Another limitation is the inability to export out the GPS coordinates -- so I couldn't find a way to move his location to a new map. If he was lost in the woods with a broken leg, I'd get a bit of a picture of where he was, but only somewhat close. Would be nice to drop his location into a topo map.

While having the built-in Contact integration is nice, it's also a limitation. You have to go through your Contacts in order to send a location request. If you want to send a request to a number not in your Contacts, you might be able to select a contact then edit the resulting number, which would be a hassle.

Revenue. I hope the maker of this app is satisfied by selling it and doesn't sell out to start offering location-based coupons or deals for hotel rooms. I hope he beefs up his privacy policy and really lets this app do its thing without a Big Brother looming over it.

That brings up the last limitation, which really isn't a limitation so much as an acknowledgement of the loss of your expectation of privacy by the very existence of this app. If you decline to share your location as you're talking to your spouse -- of even if your spouse is just snoopy -- the fact that you decline might rouse suspicion that maybe you're not where you say you are or maybe you're someplace you shouldn't be.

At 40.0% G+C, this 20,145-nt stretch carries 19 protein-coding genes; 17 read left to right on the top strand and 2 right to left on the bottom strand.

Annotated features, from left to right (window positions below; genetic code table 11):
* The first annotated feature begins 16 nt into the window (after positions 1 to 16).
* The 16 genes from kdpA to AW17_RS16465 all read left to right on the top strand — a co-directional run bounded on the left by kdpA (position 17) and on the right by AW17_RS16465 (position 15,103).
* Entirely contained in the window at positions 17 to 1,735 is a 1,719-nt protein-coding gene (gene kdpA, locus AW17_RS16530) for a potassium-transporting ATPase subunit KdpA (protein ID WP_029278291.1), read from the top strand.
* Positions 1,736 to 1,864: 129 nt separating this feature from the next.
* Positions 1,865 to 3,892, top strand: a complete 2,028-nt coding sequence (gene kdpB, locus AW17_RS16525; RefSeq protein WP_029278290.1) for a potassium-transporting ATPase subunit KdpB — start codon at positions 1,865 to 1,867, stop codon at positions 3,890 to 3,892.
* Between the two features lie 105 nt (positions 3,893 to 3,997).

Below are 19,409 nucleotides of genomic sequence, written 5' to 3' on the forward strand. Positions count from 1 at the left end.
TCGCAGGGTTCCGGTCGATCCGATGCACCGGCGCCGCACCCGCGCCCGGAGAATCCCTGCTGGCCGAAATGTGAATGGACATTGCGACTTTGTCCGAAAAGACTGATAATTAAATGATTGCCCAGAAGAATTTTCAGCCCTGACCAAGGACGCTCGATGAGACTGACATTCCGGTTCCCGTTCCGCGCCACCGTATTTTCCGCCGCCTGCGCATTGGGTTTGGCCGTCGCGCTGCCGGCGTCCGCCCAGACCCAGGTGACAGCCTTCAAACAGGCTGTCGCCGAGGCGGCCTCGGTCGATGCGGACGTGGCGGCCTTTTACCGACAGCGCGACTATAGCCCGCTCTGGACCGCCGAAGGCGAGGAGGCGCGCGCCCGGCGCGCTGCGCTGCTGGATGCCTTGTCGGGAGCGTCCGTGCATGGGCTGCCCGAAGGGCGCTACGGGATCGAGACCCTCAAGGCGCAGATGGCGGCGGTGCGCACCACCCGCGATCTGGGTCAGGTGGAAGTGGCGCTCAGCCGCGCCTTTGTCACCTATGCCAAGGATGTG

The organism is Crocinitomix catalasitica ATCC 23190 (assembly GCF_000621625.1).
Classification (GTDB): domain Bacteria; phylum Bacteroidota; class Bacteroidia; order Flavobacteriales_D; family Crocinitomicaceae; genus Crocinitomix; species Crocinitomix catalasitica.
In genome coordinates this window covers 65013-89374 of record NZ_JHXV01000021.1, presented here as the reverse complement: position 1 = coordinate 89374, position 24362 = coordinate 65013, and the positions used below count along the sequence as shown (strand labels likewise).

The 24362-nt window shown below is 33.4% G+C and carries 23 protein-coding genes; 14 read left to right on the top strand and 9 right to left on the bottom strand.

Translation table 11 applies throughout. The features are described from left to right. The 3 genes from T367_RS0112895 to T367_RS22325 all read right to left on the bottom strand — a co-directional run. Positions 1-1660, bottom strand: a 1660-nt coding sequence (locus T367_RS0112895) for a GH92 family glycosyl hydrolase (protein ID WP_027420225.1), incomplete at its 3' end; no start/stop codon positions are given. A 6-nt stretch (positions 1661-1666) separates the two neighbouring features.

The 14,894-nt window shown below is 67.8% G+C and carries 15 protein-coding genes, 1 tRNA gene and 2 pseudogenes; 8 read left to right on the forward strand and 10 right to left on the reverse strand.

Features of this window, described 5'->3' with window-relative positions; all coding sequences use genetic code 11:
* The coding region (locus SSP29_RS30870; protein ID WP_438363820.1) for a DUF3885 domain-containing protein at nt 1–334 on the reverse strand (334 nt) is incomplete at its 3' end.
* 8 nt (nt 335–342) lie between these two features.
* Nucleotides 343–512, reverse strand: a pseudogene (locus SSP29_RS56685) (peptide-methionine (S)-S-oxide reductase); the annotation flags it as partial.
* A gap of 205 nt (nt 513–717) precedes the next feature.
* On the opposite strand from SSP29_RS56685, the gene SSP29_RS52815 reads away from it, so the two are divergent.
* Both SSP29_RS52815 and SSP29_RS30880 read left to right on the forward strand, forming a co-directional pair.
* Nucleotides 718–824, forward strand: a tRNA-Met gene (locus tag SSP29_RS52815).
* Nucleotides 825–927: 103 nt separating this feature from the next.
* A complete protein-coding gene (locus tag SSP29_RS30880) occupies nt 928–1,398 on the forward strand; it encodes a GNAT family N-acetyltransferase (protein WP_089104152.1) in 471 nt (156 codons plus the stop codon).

There is no good way around this. And I find that sad and troubling. If I'm at the mall finding a birthday present and I say I'm just picking up some milk at the grocery store, I could suddenly have a perfectly acceptable white lie busted wide open. Plus, what if you need to do something nefarious? I haven't in as long a time as I can remember, but what if? A guy likes to keep his options open, you know. That's freedom at its core, and freedom is valuable. A better world is not a place where people can't do anything wrong -- a better world is where people can do the wrong things but choose to do the right things.

I'm just saying.

Tehula is an awesomely simple and powerful app. And at the same time, it opens up the ability to pry into someone's privacy with very few options for avoiding the issue.

MacNewsWorld columnist Chris Maxcer has been writing about the tech industry since the birth of the email newsletter, and he still remembers the clacking Mac keyboards from high school -- Apple's seed-planting strategy at work. While he enjoys elegant gear and sublime tech, there's something to be said for turning it all off -- or most of it -- to go outside. To catch him, take a "firstnamelastname" guess at

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Self-driving vehicles should be banned -- one death is one too many.